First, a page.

‘The People Own It Now—Not Me’: Super-Producer T2 On 16 Years Of “Heartbroken”

COMPLEX: In all the years we’ve been real-life mates, since our Leicester crew connected us back in ‘07—shouts out to Deadeye and Ebz—we’ve never thought to do an interview like this, but “Heartbroken” turning 16 definitely calls for it. How does it feel knowing your breakout hit has reached this milestone and is still having an impact all these years later?
I mean, it’s amazing, but I have to go back because I think you might have forgotten our history, bro. Our first interview was for Dazed & Confused, probably 16 years ago as well. I’ve got a cut-out of the article somewhere on one of my computers. But, yeah, it’s just amazing. The way that people deal with that song makes me forget how old it is, because if we’re really talking about the age of the song, it’s like 18 years old.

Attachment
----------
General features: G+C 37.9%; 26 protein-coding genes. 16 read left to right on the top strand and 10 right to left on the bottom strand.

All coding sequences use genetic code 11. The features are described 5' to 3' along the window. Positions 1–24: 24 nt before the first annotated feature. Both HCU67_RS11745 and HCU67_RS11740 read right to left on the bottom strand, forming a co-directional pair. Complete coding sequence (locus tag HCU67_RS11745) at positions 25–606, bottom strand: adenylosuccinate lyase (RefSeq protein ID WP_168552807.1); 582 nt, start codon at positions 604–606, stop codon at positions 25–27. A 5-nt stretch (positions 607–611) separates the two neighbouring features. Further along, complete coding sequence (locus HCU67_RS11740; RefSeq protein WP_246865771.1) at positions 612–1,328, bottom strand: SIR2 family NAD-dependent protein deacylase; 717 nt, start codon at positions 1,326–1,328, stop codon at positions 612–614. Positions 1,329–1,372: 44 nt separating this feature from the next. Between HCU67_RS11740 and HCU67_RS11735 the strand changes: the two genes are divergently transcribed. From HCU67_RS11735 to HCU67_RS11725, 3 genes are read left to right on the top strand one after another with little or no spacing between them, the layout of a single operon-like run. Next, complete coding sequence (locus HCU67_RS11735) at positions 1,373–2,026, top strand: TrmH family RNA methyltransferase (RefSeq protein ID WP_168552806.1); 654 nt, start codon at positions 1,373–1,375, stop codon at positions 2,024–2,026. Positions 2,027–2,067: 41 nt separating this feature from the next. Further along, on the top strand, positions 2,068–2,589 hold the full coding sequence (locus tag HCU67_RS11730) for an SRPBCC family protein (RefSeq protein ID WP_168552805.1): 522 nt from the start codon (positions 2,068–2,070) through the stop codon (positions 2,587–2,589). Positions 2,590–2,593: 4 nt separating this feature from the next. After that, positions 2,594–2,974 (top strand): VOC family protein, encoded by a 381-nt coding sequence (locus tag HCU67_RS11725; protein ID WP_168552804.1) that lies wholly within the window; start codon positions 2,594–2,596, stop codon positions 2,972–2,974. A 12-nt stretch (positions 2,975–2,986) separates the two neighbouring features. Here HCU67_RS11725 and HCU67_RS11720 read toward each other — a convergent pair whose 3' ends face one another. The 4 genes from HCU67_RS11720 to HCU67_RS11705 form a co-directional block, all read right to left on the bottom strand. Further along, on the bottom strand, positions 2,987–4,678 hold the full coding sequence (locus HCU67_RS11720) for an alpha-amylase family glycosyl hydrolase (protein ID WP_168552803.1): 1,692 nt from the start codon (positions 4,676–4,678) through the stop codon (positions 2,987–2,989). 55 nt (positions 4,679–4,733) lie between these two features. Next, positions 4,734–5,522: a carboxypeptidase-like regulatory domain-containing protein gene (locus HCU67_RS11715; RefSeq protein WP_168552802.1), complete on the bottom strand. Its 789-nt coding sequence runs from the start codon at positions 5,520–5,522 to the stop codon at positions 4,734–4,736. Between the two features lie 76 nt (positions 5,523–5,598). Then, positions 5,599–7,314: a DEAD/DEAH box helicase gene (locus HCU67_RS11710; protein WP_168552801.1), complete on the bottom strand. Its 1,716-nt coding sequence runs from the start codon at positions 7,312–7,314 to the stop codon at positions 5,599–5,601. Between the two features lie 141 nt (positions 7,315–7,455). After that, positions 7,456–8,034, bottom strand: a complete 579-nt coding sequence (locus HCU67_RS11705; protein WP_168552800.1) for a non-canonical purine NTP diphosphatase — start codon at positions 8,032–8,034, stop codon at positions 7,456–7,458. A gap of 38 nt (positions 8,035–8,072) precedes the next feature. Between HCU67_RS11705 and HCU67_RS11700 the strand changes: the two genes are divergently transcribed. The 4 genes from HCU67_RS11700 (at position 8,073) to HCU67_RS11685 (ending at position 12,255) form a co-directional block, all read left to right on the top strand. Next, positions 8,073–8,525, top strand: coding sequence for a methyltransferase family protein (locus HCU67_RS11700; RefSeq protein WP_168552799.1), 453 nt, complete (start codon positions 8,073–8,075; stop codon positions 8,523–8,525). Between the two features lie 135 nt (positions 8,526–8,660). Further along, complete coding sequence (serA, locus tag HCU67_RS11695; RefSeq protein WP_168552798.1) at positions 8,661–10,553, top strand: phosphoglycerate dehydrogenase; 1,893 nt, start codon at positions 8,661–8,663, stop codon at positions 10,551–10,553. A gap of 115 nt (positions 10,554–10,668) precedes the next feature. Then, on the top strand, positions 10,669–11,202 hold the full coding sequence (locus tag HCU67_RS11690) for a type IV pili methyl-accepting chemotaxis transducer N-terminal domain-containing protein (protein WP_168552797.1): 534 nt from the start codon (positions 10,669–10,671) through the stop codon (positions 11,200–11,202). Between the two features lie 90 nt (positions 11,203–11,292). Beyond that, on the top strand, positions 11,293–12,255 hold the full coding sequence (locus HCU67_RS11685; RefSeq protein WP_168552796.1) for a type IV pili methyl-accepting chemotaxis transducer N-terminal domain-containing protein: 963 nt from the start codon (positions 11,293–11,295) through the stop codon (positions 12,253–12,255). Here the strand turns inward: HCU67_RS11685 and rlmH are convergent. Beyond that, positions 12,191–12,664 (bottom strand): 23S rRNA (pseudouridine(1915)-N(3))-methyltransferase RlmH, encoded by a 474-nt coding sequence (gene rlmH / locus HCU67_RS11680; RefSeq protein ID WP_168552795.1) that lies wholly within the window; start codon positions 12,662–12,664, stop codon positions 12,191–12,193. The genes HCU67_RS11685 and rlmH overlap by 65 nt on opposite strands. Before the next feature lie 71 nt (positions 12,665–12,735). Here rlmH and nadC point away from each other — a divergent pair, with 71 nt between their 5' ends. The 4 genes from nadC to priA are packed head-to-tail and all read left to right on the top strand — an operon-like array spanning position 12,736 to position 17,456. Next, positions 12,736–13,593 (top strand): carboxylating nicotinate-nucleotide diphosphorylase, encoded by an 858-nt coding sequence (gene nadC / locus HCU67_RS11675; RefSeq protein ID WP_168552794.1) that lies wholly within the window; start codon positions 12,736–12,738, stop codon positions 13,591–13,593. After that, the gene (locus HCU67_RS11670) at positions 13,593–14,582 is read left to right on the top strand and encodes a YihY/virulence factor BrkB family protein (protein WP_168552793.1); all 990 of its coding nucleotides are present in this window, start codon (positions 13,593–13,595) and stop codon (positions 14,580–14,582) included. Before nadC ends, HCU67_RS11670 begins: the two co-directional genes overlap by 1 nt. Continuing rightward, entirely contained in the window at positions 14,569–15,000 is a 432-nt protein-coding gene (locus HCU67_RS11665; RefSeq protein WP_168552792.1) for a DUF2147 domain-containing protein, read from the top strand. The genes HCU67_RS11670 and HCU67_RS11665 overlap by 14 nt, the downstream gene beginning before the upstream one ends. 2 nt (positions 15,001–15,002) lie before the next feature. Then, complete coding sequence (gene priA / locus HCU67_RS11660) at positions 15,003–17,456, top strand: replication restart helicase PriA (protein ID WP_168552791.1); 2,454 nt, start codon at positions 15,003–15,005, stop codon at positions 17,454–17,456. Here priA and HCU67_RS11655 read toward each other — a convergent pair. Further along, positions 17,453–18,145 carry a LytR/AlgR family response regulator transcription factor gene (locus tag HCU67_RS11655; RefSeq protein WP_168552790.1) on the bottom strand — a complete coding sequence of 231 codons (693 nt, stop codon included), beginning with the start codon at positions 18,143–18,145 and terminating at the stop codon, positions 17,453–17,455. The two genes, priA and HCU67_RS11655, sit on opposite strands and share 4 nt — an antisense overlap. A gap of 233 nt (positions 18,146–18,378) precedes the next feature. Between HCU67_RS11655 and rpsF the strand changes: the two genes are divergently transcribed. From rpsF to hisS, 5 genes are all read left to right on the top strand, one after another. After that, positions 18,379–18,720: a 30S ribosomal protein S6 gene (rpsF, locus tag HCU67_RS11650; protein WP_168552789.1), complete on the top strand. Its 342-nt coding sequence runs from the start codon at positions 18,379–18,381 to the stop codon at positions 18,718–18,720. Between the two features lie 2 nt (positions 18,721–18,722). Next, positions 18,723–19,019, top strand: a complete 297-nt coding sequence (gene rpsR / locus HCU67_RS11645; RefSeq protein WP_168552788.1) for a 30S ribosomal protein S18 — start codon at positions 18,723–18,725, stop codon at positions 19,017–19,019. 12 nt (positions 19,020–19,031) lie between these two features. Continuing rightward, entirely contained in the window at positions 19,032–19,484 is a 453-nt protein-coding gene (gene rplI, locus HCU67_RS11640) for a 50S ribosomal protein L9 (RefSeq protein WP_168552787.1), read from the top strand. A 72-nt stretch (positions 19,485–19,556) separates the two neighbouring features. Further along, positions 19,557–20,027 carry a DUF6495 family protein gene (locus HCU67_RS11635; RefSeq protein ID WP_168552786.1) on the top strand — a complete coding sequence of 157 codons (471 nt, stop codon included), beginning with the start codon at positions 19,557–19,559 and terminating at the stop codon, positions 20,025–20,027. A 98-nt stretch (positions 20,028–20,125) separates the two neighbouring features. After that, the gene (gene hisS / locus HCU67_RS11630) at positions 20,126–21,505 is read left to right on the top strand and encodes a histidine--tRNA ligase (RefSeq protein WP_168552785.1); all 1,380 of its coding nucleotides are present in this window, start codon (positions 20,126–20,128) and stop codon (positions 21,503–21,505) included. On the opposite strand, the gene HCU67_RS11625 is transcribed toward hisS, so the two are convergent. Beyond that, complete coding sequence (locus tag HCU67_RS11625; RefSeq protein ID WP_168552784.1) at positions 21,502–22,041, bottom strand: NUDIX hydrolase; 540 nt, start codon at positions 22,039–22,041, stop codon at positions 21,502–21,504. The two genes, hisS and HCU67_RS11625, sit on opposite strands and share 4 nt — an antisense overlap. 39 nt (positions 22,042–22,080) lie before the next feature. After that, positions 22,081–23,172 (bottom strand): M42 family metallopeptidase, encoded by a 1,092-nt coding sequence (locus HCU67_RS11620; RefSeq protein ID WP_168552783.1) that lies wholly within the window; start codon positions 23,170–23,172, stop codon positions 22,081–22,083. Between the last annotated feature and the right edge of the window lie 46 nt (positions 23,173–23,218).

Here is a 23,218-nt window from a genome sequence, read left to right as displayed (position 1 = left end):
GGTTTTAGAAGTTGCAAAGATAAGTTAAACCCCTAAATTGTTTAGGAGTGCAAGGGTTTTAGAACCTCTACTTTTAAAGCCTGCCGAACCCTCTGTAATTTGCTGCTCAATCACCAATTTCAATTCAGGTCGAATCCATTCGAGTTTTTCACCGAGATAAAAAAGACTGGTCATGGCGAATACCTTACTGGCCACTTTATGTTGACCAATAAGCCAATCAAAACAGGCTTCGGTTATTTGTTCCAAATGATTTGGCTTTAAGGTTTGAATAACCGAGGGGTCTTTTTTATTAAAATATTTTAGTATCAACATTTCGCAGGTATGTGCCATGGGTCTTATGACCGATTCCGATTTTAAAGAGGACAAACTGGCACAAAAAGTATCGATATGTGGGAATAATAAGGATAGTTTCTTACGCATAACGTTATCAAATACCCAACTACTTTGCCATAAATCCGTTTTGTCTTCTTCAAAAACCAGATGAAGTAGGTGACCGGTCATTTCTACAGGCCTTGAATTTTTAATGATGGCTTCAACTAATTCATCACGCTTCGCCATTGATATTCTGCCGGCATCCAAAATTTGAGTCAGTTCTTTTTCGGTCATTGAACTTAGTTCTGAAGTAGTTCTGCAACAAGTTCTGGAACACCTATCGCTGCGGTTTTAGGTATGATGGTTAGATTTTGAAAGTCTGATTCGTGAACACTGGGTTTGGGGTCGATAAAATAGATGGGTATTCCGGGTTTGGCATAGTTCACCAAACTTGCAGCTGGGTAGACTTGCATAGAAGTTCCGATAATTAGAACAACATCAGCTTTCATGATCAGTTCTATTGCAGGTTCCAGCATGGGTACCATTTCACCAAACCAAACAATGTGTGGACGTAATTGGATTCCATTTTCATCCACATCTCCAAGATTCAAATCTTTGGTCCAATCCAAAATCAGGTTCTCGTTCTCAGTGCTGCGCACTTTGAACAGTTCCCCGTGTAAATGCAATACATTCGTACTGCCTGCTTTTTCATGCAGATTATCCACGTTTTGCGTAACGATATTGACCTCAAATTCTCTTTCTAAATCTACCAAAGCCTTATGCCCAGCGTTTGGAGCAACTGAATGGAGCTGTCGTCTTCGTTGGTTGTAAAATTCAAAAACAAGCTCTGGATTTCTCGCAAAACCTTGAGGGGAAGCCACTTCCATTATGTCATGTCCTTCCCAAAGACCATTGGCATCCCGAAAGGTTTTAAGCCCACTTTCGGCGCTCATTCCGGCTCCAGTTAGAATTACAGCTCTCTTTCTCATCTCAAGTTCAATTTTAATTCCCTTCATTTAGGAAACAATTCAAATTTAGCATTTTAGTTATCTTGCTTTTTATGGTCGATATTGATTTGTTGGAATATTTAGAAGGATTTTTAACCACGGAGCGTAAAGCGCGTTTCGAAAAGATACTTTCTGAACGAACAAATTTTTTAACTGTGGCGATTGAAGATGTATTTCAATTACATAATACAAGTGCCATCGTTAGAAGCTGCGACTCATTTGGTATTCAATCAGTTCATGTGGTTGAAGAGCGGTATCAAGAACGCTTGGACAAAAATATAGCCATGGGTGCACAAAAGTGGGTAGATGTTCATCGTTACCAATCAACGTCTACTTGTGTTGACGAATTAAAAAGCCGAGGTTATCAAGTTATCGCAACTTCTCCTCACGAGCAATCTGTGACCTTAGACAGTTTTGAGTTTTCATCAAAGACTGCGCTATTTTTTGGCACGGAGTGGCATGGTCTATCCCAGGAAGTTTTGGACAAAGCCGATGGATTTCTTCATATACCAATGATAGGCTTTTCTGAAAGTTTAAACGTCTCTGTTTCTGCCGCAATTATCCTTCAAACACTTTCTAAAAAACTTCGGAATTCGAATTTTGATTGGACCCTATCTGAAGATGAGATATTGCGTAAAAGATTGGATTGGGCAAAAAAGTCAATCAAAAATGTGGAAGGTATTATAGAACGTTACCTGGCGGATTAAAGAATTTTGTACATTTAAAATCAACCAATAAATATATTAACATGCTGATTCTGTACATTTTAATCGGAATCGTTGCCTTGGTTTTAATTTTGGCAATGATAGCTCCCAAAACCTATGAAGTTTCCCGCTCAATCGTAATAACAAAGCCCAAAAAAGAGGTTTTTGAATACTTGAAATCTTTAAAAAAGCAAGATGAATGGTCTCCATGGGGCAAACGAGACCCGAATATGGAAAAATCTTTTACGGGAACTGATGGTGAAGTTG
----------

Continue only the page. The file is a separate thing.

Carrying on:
Firstly, I forgot about that interview we did—you’ve got a good memory [laughs]. And I actually had a question later on about the track doing the rounds underground before it blew up overground. I can vividly remember hearing it being played, and wheeled-up, in Niche up in Sheffield before it came out commercially.  
Yeah, it did the rounds underground almost the whole of 2007. I gave it to Sean ‘Banger’ Scott earlier that year, the finished version, for him to put in his mix CD. I think it came out on January 3rd on his promo CD, and off the back of that, it was just a snowball effect.

The song is pretty much a British national treasure at this point—you’ve got different generations of people who know it word for word. What do you think it is about “Heartbroken” that’s gripped the hearts of the nation?